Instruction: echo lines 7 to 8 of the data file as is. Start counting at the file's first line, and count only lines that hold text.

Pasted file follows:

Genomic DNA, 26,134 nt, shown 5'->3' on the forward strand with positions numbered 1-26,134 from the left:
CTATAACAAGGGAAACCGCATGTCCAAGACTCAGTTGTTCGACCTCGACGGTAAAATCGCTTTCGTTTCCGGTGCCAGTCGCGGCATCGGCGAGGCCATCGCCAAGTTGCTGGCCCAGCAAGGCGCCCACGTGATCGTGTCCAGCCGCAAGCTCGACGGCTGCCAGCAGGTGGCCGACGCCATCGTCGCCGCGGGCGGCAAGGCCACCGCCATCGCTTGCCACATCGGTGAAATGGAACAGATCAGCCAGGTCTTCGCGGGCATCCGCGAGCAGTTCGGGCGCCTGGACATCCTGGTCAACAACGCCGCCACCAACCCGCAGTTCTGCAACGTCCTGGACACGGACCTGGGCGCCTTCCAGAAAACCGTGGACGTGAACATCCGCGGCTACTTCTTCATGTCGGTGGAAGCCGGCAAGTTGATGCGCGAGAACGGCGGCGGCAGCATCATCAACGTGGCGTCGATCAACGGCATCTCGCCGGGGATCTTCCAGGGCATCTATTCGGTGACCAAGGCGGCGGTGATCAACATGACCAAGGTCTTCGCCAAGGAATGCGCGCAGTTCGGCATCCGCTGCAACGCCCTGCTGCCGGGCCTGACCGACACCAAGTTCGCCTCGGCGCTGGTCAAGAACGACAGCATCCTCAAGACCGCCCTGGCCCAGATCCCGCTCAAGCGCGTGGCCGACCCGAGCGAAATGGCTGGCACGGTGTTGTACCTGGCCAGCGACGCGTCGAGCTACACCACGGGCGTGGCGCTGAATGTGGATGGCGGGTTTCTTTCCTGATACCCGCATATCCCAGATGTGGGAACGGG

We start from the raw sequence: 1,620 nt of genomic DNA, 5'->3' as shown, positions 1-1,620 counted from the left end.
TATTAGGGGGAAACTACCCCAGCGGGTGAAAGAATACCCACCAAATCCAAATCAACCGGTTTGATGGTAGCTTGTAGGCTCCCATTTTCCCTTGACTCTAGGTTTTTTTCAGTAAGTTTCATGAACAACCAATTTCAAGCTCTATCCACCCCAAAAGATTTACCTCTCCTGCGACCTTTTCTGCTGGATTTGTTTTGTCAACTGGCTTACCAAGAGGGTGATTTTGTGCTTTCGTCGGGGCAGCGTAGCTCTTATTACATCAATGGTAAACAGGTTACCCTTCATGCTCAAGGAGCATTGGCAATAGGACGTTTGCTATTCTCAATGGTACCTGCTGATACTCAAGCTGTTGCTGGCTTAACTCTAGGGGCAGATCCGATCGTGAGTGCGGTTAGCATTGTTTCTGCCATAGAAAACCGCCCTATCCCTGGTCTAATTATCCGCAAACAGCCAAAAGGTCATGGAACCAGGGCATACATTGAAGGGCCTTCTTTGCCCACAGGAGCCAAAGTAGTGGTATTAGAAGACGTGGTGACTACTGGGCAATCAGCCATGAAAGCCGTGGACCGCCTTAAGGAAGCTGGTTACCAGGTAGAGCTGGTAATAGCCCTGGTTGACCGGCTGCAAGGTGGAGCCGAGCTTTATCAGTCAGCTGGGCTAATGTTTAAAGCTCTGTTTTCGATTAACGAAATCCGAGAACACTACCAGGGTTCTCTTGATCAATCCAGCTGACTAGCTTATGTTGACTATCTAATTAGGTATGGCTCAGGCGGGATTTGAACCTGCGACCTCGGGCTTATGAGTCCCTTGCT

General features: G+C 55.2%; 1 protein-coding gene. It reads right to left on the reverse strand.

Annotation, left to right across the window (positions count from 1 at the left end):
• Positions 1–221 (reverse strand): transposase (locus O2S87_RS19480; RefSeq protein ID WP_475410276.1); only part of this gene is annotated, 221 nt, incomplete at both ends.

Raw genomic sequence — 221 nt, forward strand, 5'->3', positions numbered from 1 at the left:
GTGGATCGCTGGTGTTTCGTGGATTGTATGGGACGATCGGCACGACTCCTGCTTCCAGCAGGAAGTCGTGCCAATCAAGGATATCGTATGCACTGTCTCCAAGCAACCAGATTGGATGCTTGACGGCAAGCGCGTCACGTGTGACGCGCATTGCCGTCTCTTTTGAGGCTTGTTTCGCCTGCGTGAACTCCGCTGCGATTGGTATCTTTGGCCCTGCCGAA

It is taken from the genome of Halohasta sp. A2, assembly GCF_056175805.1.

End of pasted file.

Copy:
• Positions 1–221 (reverse strand): transposase (locus O2S87_RS19480; RefSeq protein ID WP_475410276.1); only part of this gene is annotated, 221 nt, incomplete at both ends.

Raw genomic sequence — 221 nt, forward strand, 5'->3', positions numbered from 1 at the left: